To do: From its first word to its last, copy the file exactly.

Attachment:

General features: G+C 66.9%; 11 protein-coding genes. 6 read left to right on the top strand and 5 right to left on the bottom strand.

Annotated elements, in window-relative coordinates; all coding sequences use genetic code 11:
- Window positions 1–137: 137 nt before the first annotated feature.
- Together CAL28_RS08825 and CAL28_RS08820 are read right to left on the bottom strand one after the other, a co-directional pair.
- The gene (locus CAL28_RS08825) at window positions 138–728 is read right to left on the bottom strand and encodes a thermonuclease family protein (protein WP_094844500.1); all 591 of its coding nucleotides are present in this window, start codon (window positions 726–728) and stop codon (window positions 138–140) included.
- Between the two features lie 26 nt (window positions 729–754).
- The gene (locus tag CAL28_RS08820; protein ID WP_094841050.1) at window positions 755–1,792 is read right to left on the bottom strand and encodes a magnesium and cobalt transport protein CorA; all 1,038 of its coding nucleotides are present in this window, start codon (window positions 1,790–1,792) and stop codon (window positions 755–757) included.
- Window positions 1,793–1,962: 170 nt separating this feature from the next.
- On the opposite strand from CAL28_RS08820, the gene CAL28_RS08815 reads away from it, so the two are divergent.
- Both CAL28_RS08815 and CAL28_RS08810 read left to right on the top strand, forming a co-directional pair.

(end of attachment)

General features: G+C 66.9%; 11 protein-coding genes. 6 read left to right on the top strand and 5 right to left on the bottom strand.

Annotated elements, in window-relative coordinates; all coding sequences use genetic code 11:
- Window positions 1–137: 137 nt before the first annotated feature.
- Together CAL28_RS08825 and CAL28_RS08820 are read right to left on the bottom strand one after the other, a co-directional pair.
- The gene (locus CAL28_RS08825) at window positions 138–728 is read right to left on the bottom strand and encodes a thermonuclease family protein (protein WP_094844500.1); all 591 of its coding nucleotides are present in this window, start codon (window positions 726–728) and stop codon (window positions 138–140) included.
- Between the two features lie 26 nt (window positions 729–754).
- The gene (locus tag CAL28_RS08820; protein ID WP_094841050.1) at window positions 755–1,792 is read right to left on the bottom strand and encodes a magnesium and cobalt transport protein CorA; all 1,038 of its coding nucleotides are present in this window, start codon (window positions 1,790–1,792) and stop codon (window positions 755–757) included.
- Window positions 1,793–1,962: 170 nt separating this feature from the next.
- On the opposite strand from CAL28_RS08820, the gene CAL28_RS08815 reads away from it, so the two are divergent.
- Both CAL28_RS08815 and CAL28_RS08810 read left to right on the top strand, forming a co-directional pair.